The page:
244 Beacon was designed by Sturgis and Brigham, architects, and built in 1882-1883 by David Connery & Co., builders, and John Morrison, carpenter, as the home of Thomas Dennie Boardman and his wife, Anna (Annie) Fearing (Leeds) Boardman. He is shown as the owner on the original building permit application, dated October 2, 1882. The Boardmans had built 242 Beacon, next door, in 1880 and lived there until 244 Beacon was completed, after which they made it their home. They also maintained a home in Manchester.
T. Dennie Boardman was a leather merchant in his father’s firm until the late 1880s, when became a real estate dealer.
He purchased the land for 244 Beacon on September 20, 1882, from Miss Alida Livingston Borland, who had purchased it from attorney Francis E. Parker on January 20, 1881. The lot had been assembled from portions of two parcels originally purchased from the Boston and Roxbury Mill Corporation on October 20, 1863, one by William Gardiner Prescott and the other by Francis Cabot Lowell, Jr., trustee under the will of his brother, attorney Edward Jackson Lowell.
Click here for an index to the deeds for 244 Beacon.
As built, the front (southern) half of 244 Beacon extended the full width of the lot, but the western wall of the rear half was set back from the property line by three feet, allowing windows facing west on the northern half of the building. When 246 Beacon was built in 1887-1888, the northern half of its eastern wall was recessed by a similar amount, creating an open area between the two houses.
During the 1887-1888 winter season, the Boardmans were living elsewhere and 244 Beacon was the home of Robert Chamblet Hooper and his wife, Helen Angier (Ames) Hooper. They had married in June of 1887 and 244 Beacon probably was their first home together.
Robert Chamblet Hooper was treasurer and later president of the Constitution Wharf Company. A noted dog fancier, he was owner of “Judge” (also known as “Hooper’s Judge”), credited as the ancestor of the Boston Terrier breed.
By 1888-1889 season, the Hoopers had moved to 183 Commonwealth and 244 Beacon was once again the Boardmans’ home.
During the 1897-1898 winter season, 244 Beacon was the home of Amy Gore (Walker) Iasigi, the widow of Oscar Iasigi. Oscar Iasigi had been treasurer of the Vassalboro Woolen Mills and had served as Consul General for the Ottoman Empire in Boston; he was killed in the wreck of the steamer City of Columbus in 1884. She previously had lived at 129 Marlborough. She traveled abroad during the next season, and by the 1899-1900 season was living at 170 Beacon.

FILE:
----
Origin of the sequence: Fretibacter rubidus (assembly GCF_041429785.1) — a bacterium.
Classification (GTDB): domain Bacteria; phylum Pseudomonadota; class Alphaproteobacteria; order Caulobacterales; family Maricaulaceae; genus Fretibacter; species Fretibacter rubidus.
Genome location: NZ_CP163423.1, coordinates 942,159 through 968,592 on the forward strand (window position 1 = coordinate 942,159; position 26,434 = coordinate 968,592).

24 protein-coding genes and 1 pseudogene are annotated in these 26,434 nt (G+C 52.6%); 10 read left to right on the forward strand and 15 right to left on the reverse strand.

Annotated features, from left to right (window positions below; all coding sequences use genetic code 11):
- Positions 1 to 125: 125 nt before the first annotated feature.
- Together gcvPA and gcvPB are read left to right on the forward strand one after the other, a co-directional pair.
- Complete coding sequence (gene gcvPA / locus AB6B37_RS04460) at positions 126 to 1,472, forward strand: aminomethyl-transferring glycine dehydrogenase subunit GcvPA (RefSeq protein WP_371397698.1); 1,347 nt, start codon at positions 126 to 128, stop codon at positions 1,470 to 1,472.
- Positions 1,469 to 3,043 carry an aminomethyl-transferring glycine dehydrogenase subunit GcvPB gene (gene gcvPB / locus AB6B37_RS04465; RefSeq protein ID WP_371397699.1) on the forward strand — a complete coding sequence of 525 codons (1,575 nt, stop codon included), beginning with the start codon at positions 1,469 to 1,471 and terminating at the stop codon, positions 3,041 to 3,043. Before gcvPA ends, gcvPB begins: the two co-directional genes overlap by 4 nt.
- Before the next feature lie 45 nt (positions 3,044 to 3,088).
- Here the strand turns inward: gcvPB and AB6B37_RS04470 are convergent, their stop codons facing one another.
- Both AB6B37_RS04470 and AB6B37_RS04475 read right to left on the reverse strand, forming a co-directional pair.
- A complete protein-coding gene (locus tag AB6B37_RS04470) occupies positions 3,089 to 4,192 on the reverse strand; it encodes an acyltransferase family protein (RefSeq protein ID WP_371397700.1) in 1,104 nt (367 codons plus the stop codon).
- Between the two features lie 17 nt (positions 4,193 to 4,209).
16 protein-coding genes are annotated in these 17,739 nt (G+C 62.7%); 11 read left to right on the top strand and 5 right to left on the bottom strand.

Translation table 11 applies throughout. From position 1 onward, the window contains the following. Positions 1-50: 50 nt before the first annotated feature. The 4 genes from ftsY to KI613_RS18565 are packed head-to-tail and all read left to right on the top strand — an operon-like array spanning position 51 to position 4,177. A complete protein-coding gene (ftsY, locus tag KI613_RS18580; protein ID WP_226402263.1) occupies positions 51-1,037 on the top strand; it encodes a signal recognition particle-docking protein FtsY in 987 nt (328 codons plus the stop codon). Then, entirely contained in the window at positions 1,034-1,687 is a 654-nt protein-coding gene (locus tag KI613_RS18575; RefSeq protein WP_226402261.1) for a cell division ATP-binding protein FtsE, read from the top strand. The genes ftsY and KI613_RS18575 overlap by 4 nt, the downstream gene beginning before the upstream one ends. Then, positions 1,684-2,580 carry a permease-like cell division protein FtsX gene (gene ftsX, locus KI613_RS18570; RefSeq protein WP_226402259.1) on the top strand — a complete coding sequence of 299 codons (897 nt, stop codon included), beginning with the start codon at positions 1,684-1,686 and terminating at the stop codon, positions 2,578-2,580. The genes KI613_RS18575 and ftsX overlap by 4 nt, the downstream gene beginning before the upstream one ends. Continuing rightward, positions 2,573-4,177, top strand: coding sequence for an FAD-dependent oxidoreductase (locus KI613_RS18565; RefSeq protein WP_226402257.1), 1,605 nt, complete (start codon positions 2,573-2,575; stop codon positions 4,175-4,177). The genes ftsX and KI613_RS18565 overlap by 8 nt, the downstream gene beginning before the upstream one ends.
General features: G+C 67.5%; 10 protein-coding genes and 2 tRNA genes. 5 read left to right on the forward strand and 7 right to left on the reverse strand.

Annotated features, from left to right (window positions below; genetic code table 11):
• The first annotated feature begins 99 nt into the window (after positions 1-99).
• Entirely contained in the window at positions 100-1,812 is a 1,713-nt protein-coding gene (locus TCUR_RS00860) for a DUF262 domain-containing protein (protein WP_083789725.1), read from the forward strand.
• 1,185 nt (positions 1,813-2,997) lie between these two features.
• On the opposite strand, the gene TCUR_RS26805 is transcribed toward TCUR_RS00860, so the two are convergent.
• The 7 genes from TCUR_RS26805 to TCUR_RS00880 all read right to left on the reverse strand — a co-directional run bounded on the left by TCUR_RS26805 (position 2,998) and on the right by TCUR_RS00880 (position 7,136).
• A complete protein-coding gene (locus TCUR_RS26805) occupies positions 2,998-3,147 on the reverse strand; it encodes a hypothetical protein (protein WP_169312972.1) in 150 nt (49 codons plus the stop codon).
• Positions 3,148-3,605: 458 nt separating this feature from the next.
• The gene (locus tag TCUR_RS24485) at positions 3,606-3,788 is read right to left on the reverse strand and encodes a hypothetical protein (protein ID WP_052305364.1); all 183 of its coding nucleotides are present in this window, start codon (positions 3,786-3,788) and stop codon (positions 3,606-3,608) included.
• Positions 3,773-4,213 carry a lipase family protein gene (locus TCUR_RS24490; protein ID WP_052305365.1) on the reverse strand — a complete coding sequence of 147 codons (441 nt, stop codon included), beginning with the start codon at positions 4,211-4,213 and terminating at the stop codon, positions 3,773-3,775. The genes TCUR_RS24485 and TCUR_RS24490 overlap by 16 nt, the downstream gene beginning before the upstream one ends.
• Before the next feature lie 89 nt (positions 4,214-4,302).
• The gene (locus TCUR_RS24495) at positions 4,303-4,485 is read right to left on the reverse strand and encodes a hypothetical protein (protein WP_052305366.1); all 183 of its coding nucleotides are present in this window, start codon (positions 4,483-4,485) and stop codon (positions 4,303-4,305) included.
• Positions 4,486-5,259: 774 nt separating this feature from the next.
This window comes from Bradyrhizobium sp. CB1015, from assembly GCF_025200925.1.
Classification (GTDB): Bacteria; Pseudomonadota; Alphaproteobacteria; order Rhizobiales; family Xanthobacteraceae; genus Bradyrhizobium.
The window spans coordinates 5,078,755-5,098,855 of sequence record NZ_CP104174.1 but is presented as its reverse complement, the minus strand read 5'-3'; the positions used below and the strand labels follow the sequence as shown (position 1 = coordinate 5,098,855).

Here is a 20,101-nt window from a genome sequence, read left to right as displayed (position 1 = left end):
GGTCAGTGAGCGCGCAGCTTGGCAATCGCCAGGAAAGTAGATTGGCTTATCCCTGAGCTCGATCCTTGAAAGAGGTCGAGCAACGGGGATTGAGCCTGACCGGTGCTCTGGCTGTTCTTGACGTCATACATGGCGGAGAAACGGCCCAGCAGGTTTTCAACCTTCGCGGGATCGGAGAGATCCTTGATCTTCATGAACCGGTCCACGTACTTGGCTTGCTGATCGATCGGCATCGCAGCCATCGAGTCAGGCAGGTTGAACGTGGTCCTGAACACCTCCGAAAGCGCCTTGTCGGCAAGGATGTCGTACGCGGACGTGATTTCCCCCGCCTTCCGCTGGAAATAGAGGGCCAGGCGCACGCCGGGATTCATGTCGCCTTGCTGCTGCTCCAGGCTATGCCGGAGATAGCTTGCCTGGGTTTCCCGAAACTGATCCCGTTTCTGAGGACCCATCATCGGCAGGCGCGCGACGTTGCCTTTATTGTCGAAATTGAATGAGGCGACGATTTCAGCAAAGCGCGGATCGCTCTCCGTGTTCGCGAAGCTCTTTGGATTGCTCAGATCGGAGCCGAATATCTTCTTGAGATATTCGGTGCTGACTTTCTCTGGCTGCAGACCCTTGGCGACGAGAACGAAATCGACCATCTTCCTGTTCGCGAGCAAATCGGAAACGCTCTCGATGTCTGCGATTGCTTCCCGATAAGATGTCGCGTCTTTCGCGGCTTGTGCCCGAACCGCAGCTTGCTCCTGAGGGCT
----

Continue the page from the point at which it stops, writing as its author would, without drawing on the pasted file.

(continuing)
During the 1898-1899 winter season, 244 Beacon was the home of Mary Frances (Clark) Hoppin, the widow of Dr. Courtland Hoppin, a physician in Providence, and their son, Joseph Clark Hoppin, an archeologist.
By the 1899-1900 winter season, T. Dennie Boardman and his children – Madeline and Reginald – were living at 244 Beacon once again.
Madeline Boardman married in April of 1904 to John Wallace Goodrich. He was a musician and later would become Dean of Faculty and then Director of the New England Conservatory of Music. After their marriage, they lived at 244 Beacon with her father and brother.
They all continued to live at 244 Beacon during the 1907-1908 winter season, after which they moved to 145 Beacon.
On April 14, 1908, 244 Beacon was purchased by attorney Charles Pelham Curtis, III. He and his wife, Ellen (Anderson) Curtis, made it their home. They previously had lived at 40 Fairfield.
On September 7, 1927, Charles and Ellen Curtis joined with their neighbors at 236-242 Beacon and 246 Beacon in an agreement prohibiting for ten years (until January 1, 1938) any new building or structure behind their houses any taller than 26½ feet.
Charles Curtis died in April of 1948 and Ellen Curtis moved soon thereafter.
On August 8, 1949, 244 Beacon was acquired by Dr. Howard Cartnick Reith and his wife, Frances Ellen (born Frances Eleanor Lillian) (Gardner) Reith. He was a dentist and maintained his office at 370 Commonwealth; they lived in Winthrop.
In July of 1949, before taking title to the property, Howard Reith applied for (and subsequently received) permission to convert 244 Beacon from a single-family dwelling into twelve apartments.
In November of 1953, the Reiths acquired 246 Beacon.
In January of 1970, the Beacon Street Improvement Trust filed for permission to raze 236-238-240-242-244-246 Beacon Street and replace them with a 36 story steel framed and brick clad tower at the northwest corner of Beacon and Dartmouth. The building would have 133 units and a 135 car garage. A companion, 32-story building was proposed at the same time on the northeast corner of Beacon and Dartmouth, replacing 222-224-226-228-230-232-234 Beacon. The proposed twin-tower project met with strong opposition from residents and was abandoned after the City established height limits on all buildings in the residential portion of the Back Bay.
On July 1, 1971, the Elden Corporation purchased 244 Beacon and 246 Beacon from the Reith Realty Corporation.
On February 13, 1979, Charles C. Smith, Jr., and William A. Ryan, trustees of the 246 Beacon Street Associates Trust, purchased 244 Beacon and 246 Beacon from the Elden Corporation.
On November 15, 1979, they converted the property into twenty condominium units, ten at 244 Beacon and ten at 246 Beacon, the 244-246 Beacon Street Condominium.
In December of 1979, the 246 Beacon Street Associates Trust applied for (and subsequently received) permission to construct a penthouse at 244 Beacon, increasing the number of units to twelve.